Note: Regular articles are still on hiatus. Depending on what happens in the coming months, I may or may not be able to continue it. That said, enjoy this article!
Last week, Magic: The Gathering head designer Mark Rosewater wrote about a generic game design tool he termed “narrative equity” in his weekly column. I found the topic immensely interesting, both because it aligns to a great degree with my thoughts on impact and because it codifies an aspect of design that people mostly attempted to add through instinct.
I wanted to use this article as a commentary on the methods Rosewater suggests to generate narrative equity–primarily through the lens of designing for standalone games–and discuss a few additional points that weren’t brought up in the article.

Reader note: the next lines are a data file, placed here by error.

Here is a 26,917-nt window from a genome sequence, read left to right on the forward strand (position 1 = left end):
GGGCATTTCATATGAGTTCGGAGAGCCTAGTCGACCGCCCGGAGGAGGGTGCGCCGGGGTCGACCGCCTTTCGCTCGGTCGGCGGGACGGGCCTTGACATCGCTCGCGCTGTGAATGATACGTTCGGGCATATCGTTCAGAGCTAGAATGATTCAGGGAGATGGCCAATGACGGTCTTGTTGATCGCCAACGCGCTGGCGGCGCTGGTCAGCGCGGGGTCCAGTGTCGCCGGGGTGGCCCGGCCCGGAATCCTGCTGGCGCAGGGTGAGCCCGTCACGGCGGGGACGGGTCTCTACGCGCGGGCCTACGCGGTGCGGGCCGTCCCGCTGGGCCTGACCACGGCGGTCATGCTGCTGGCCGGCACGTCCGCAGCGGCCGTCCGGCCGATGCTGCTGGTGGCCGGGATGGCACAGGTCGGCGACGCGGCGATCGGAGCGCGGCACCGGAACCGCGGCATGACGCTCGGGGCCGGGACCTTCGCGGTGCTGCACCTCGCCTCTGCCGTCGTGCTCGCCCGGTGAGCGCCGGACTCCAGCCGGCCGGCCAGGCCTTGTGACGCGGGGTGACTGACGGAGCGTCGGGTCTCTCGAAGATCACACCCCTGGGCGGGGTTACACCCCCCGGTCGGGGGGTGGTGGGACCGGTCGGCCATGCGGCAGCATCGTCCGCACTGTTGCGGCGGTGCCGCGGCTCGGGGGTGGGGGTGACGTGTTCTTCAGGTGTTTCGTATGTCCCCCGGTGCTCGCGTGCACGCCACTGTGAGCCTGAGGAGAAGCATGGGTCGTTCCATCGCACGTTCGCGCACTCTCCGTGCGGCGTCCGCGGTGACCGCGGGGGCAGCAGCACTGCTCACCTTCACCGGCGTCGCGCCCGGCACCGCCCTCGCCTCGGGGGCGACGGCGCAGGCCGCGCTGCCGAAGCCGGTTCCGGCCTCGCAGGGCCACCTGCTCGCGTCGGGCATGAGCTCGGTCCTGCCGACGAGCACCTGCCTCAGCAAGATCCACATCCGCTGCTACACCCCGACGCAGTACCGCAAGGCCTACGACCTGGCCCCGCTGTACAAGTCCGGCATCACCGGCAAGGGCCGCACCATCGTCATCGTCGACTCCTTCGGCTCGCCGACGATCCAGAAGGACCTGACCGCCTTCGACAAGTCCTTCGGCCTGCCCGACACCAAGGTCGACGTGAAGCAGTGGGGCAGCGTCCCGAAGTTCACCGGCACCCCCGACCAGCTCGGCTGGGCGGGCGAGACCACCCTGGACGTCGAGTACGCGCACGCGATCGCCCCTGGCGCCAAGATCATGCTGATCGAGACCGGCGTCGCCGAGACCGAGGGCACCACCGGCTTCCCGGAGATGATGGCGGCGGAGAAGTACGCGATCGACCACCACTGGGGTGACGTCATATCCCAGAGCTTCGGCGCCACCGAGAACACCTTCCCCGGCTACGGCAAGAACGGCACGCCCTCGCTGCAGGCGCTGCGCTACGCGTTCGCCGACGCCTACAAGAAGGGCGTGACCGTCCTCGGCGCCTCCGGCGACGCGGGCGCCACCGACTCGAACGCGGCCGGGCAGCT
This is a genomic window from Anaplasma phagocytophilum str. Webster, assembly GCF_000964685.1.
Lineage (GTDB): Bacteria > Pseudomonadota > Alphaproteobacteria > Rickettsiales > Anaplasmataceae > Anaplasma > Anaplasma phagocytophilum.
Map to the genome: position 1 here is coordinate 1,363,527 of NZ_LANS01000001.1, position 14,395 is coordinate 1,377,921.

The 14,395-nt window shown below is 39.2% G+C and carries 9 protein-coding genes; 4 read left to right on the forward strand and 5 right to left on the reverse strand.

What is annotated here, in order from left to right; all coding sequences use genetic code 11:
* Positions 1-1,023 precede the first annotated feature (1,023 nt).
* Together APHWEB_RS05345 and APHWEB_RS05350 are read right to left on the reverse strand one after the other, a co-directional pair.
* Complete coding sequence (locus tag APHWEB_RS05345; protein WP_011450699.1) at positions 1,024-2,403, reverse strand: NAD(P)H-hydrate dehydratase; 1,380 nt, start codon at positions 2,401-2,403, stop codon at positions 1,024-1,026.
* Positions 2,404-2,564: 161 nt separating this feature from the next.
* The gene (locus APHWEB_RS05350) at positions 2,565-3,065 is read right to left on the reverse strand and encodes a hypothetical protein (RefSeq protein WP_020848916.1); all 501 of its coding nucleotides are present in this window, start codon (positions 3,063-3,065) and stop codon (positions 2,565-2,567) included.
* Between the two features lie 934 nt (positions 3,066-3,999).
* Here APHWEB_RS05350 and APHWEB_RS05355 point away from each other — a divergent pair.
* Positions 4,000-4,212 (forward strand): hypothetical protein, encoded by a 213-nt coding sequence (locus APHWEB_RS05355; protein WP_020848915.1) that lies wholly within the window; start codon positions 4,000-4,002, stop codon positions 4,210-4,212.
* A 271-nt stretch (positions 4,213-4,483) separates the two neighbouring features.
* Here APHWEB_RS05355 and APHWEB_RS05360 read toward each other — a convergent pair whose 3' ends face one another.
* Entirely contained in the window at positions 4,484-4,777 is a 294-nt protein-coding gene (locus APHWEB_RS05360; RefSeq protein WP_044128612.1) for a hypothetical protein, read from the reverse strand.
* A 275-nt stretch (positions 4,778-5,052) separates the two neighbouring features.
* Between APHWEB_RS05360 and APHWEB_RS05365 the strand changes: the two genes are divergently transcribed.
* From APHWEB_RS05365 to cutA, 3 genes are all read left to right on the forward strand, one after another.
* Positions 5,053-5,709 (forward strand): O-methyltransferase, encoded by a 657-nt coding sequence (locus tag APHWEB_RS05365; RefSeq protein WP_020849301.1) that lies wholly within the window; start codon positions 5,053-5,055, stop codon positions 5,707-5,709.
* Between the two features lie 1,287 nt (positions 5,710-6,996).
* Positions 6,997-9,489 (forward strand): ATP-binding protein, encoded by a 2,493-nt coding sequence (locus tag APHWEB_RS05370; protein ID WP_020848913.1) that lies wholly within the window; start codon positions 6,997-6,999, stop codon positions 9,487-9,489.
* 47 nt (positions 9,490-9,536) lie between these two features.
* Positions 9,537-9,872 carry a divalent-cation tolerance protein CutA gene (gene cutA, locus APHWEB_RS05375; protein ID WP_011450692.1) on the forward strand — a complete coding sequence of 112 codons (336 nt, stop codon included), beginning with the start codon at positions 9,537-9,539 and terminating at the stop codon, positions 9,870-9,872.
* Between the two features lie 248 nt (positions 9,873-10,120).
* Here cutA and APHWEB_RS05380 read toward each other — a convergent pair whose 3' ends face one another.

Note: You should probably read Rosewater’s article before mine.
- Create components with enough flexibility that players can use them in unintended ways
This is essentially “providing players with tools for lateral thinking,” which is a significant part of building impact at a mechanical level as well. The ability to take a component and reuse it in a way that’s uniquely yours makes for a positive, memorable experience.
Surprisingly, a game doesn’t need to be complex to be flexible. Hanabiis a very restrained game where the only method of communication is to indicate which cards in a player’s hand are a certain number or a certain color. However, you can use this to communicate a great number of things, like “you can safely discard these cards,” “play this next,” “wait on playing these but don’t discard them,” and “for the love of God, don’t do that thing I know you were thinking of doing”.